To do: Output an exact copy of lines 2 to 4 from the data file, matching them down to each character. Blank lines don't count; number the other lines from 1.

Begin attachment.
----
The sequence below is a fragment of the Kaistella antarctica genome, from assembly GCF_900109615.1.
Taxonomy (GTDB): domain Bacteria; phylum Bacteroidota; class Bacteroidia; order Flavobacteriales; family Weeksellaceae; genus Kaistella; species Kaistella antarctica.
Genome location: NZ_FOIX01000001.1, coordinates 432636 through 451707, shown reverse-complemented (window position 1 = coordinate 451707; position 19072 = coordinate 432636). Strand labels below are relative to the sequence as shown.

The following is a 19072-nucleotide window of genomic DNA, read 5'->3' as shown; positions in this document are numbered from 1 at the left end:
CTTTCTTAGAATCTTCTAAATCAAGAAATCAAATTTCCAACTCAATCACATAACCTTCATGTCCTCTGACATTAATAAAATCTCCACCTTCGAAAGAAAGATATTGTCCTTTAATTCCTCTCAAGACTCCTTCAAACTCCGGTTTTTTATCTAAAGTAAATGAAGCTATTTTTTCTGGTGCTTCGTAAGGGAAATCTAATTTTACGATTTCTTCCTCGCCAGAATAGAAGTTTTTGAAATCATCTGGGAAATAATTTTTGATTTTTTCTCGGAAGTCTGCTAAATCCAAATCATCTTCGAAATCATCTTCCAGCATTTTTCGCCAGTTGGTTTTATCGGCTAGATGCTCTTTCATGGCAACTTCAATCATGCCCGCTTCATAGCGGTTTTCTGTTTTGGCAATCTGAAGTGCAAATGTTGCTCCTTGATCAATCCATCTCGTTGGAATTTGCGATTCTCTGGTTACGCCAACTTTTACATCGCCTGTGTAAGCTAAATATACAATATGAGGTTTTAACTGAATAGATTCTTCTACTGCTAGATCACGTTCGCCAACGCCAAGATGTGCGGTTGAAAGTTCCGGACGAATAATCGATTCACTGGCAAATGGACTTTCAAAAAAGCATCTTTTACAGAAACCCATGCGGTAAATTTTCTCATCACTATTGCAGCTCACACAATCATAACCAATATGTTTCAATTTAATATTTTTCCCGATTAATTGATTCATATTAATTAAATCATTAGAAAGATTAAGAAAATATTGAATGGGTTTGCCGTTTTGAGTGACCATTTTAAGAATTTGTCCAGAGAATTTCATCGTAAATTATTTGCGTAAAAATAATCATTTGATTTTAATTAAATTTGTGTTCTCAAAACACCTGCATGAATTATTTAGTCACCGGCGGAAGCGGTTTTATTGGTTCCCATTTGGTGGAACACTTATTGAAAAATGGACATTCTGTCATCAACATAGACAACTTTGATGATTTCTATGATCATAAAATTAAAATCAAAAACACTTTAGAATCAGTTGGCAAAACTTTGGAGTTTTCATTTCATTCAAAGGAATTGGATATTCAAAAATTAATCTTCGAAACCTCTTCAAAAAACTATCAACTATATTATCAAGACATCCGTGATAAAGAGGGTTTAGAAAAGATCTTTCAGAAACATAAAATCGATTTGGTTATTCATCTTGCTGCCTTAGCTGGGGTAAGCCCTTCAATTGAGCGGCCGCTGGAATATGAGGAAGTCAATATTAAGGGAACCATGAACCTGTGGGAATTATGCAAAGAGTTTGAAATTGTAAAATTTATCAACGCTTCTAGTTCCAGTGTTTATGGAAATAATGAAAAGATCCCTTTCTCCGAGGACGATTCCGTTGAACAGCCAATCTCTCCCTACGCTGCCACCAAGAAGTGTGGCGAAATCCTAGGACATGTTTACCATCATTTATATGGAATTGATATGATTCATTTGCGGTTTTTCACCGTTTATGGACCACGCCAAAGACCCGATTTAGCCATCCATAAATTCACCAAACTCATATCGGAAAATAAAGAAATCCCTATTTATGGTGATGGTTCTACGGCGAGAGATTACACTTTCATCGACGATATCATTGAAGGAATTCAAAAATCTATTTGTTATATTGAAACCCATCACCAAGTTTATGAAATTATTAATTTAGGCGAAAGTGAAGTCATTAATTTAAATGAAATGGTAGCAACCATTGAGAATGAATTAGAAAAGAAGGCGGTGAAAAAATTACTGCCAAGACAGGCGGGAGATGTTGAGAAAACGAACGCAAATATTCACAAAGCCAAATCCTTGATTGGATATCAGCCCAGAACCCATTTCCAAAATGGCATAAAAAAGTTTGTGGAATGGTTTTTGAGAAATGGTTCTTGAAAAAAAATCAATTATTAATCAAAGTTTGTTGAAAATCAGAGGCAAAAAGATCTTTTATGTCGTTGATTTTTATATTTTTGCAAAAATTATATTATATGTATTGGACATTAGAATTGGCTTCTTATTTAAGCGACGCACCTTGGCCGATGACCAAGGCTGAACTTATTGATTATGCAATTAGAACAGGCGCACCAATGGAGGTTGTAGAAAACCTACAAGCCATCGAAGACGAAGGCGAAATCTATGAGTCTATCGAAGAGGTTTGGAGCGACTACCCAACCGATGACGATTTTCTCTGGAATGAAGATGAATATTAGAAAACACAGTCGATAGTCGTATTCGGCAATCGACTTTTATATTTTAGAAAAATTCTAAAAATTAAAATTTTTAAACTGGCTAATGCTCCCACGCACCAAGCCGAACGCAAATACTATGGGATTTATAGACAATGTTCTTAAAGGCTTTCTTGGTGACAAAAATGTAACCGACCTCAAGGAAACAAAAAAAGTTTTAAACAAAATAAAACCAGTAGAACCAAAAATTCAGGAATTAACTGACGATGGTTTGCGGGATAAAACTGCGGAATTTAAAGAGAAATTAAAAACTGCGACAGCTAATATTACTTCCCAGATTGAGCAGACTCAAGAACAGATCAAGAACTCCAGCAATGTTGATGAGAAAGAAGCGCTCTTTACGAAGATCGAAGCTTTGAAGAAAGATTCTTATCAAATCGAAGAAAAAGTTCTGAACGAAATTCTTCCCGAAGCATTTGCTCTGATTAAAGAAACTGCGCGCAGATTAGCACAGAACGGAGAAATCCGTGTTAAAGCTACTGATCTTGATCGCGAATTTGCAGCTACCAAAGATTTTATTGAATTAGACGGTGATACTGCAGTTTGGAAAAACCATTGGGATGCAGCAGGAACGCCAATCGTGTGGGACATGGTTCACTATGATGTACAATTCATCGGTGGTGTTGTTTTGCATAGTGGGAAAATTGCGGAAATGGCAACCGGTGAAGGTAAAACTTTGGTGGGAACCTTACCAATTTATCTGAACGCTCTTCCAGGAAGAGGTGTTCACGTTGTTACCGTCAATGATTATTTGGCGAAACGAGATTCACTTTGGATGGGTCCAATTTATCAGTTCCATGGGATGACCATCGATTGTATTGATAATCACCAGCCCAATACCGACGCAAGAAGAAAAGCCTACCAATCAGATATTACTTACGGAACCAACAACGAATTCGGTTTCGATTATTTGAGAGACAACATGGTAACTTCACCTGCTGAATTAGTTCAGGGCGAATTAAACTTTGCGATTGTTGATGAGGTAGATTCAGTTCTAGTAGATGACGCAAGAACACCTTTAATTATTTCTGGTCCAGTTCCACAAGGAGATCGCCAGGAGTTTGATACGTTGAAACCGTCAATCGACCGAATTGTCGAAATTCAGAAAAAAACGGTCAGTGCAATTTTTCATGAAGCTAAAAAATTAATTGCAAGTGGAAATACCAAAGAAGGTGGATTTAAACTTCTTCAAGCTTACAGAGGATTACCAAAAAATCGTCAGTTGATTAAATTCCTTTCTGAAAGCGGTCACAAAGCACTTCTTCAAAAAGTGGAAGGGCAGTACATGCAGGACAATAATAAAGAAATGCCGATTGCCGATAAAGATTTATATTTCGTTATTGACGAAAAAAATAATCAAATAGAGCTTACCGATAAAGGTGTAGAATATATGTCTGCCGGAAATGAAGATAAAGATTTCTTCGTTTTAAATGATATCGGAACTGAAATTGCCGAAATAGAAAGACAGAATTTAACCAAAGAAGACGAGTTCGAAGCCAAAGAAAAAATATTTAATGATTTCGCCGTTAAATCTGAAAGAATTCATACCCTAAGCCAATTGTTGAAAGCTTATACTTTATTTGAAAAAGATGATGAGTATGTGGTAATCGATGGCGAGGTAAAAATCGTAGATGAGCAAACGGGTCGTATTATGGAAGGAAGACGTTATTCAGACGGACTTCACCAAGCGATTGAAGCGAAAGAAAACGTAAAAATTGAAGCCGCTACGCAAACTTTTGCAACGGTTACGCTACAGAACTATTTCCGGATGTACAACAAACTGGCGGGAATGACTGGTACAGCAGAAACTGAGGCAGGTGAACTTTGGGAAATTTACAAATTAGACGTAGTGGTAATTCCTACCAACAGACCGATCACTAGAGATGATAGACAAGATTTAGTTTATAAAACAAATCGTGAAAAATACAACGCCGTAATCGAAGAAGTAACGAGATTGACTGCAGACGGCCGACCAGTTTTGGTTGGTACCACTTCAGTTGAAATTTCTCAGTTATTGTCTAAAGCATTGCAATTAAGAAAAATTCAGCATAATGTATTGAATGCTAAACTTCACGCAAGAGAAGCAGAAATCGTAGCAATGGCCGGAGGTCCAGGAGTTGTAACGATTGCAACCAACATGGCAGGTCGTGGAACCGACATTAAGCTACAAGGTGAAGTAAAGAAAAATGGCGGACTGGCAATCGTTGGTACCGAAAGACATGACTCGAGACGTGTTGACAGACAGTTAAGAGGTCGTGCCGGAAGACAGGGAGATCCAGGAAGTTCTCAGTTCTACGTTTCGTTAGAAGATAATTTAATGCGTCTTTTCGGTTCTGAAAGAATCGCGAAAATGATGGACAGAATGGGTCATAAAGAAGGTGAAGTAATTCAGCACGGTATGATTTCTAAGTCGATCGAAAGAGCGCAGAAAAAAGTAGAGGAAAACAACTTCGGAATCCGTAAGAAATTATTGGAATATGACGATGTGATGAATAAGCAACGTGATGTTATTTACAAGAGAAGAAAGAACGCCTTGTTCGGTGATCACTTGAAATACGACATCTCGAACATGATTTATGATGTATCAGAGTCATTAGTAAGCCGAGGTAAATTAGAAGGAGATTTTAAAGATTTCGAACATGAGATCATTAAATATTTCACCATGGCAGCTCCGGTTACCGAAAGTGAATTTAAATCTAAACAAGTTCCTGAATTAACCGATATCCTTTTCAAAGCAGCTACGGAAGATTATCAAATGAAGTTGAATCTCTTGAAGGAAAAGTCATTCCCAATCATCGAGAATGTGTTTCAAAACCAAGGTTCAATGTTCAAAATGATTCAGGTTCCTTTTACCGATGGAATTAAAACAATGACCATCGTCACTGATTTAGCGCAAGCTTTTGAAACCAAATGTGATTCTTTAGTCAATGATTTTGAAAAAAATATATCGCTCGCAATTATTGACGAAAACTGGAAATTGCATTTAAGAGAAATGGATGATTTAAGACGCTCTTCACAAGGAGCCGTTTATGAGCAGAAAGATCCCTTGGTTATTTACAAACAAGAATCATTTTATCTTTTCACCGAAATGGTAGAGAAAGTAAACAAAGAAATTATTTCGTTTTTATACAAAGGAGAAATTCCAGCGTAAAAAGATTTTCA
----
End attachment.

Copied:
Taxonomy (GTDB): domain Bacteria; phylum Bacteroidota; class Bacteroidia; order Flavobacteriales; family Weeksellaceae; genus Kaistella; species Kaistella antarctica.
Genome location: NZ_FOIX01000001.1, coordinates 432636 through 451707, shown reverse-complemented (window position 1 = coordinate 451707; position 19072 = coordinate 432636). Strand labels below are relative to the sequence as shown.

The following is a 19072-nucleotide window of genomic DNA, read 5'->3' as shown; positions in this document are numbered from 1 at the left end: